NSK Harsh of the Forest Research Institute, Dehradun, talks to Down To Earth about the Red List of India’s Fungi that he is preparing
While we may know of so-called Red Lists for mammals, birds, amphibians and reptiles, a Red List for fungus is a novelty. However, NSK Harsh, a mycologist from the Forest Research Institute, Dehradun, has embarked on exactly such a project to chronicle those fungi in India that are highly threatened. He talks to Down To Earth about the reasons behind the venture and its significance. Excerpts.
Why did you choose fungi for this project?
For a layperson, biodiversity means animals, birds, insects and plants. Fungi are also biodiversity. On planet Earth, life is divided into five kingdoms namely Monera (bacteria), Protista (protozoa, algae), Fungi, Animalia (Animals) and Plantae (Plants). Hence, fungi is one of the five kingdoms of life.
Though fungi constitute the second largest kingdom of life, they hardly found a mention in most conservation strategies possibly because only a few fungi are considered for Red List status. While more efforts are made for conservation of animals and plants, fungal conservation is seldom deliberated and targeted by conservationists.
Fungi too are facing threats to their existence due to loss of habitat and hosts, over exploitation, climate change, developmental activities, and pollution. The growth of large urban areas, construction activities such as dams, buildings and roads, encroachment on vast areas of forest lands for extension of arable expanses and mining operations are examples of direct onslaughts on nature which have steadily depleted biodiversity. Fungal diversity cannot remain unaffected due to anthropogenic activities. Human activities are undoubtedly driving some fungi into extinction.
Being a mycologist (a scientist who studies fungi) for more than 40 years, it was but natural that I would select fungi for such a project. Moreover, I have been a member of the International Union for Conservation of Nature (IUCN)’s Mushrooms, Brackets and Puffballs Specialist Group for 2013-2016 and currently for 2017-2020 is another reason.
When and how did the project come about?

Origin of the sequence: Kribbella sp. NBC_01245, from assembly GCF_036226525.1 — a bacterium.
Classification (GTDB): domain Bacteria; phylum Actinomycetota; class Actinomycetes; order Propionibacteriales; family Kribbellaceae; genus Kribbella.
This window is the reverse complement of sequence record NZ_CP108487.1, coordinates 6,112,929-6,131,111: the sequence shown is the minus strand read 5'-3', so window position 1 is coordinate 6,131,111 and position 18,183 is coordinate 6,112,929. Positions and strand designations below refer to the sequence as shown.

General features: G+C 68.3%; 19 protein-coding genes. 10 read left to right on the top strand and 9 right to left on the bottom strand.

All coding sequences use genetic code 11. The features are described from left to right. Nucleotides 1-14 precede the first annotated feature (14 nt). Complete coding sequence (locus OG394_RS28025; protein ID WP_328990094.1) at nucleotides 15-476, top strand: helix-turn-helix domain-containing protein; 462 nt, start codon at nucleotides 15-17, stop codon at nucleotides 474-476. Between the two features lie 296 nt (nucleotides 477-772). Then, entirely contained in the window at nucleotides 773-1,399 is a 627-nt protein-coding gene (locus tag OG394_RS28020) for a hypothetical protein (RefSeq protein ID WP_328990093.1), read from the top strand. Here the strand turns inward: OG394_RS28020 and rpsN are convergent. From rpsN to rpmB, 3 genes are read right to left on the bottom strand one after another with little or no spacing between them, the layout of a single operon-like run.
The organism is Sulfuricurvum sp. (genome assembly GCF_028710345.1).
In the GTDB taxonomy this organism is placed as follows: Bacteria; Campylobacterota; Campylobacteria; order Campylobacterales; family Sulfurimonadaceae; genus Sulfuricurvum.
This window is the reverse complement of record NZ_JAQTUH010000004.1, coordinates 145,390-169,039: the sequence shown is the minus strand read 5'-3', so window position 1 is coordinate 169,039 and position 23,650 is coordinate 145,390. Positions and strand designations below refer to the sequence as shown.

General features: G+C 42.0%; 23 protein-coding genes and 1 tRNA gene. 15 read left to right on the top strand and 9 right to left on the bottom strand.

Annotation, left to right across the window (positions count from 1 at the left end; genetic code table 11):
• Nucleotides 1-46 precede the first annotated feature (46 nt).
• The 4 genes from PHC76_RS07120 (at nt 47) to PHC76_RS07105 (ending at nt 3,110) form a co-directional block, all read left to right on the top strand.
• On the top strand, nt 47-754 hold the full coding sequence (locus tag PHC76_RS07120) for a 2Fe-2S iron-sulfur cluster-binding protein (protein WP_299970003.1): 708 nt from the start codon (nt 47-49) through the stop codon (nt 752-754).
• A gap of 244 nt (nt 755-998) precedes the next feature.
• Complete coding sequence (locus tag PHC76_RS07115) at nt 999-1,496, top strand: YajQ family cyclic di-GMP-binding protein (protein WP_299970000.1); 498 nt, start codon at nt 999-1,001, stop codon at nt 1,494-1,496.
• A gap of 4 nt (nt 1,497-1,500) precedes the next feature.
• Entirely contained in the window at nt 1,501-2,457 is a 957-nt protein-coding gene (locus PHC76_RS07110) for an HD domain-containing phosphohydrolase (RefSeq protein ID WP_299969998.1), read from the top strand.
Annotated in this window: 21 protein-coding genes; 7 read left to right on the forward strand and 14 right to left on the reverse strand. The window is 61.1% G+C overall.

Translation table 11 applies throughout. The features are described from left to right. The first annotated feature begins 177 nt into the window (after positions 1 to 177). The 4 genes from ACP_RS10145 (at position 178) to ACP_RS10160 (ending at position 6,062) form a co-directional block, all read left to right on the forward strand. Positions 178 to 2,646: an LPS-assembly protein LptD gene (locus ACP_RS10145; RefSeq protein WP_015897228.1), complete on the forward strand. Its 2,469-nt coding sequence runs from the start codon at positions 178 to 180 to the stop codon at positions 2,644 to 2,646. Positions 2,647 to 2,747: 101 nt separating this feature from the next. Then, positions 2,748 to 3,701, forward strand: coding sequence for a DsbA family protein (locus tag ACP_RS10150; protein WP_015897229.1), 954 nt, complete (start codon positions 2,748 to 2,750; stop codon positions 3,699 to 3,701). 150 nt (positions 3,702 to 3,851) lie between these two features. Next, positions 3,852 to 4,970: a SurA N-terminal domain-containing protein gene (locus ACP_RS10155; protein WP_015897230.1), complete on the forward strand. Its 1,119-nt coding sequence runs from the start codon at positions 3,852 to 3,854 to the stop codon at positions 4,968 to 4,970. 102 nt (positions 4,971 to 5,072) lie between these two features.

The IUCN Red List of Threatened Species, founded in 1965, has evolved to become the world's most comprehensive inventory of the global conservation status of biological species. It uses a set of criteria to evaluate the extinction risk of thousands of species and subspecies.
Until 2010, the emphasis was on Red Listing of animals and plants. The Global Fungal Red List Initiative launched in 2014 has been a welcome effort to facilitate and coordinate concerted efforts by the global mycological community on fungal conservation needs.
A few countries like Bulgaria and 36 countries of Europe (European Council of Fungal Conservation) have prepared their Red List of Fungi. It is imperative for mycologists in India to develop a Red List of Fungi for the country so that the government and policy makers may become aware of their conservation needs. Knowing the RET (Rare, Endangered and Threatened) status of fungi will help in taking up conservation measures including for their habitats.
What kind of methodology are you planning to use for the study, and how are you planning to go about it?
The IUCN has issued guidelines for preparing Red Listing of organisms which is an alert for governments to value and protect taxa after knowing about their threat status. In the project (titled “Preparing Red List of Macro-Fungi of India” and funded by Mohamed bin Zayed Species Conservation Fund), the IUCN Red Listing criteria for assessing and reporting on the conservation status of fungal species as developed by Dahlberg & Mueller (2011) would be followed.
Will the study be conducted all over India?
The study covers macro-fungi, generally called mushrooms, from the whole of India. This is going to be the first Red List of fungi from India.
Apart from red-listing the number of fungus species, will the study look at other aspects like the factors affecting the importance and role of fungus in the ecosystem?
Certainly, for the selected species in the Red List, these issues will be addressed.
What will be the outcomes from the study and how long will it take?
Preparing a Red List of Fungi in India using IUCN guidelines is a necessity to impress the importance of fungi upon policy makers and conservationists. The initiative will attract, educate, engage, and facilitate activities by both, professional and amateur mycologists in fungal conservation in India. The project duration is 30 months and is likely to be completed by December 2020.
Is this an individual study or have you partnered with an organisation or other researchers?
Mycologists from different institutes of the Indian Council of Forestry Research & Education as mentioned below are the partners in this work from respective parts of the country:
V Mohan, Scientist-G from Institute of Forest Genetics & Tree Breeding, Coimbatore.
RK Verma, Scientist-G from Tropical Forest Research Institute, Jabalpur.
Ashwani Tapwal, Scientist-E from Himalayan Forest Research Institute, Shimla.
Sangeeta Singh, Scientist-D from Arid Forest Research Institute, Jodhpur
Rajesh Kumar, Scientist-E, Rain Forest Research Institute, Jorhat
Manoj Kumar, Technical Officer from Forest Research Institute, Dehradun.
Yashpal Sharma, from the Department of Botany, University of Jammu, is also a partner. Works of other researchers working on macro-fungi of the country is also being accessed and considered.
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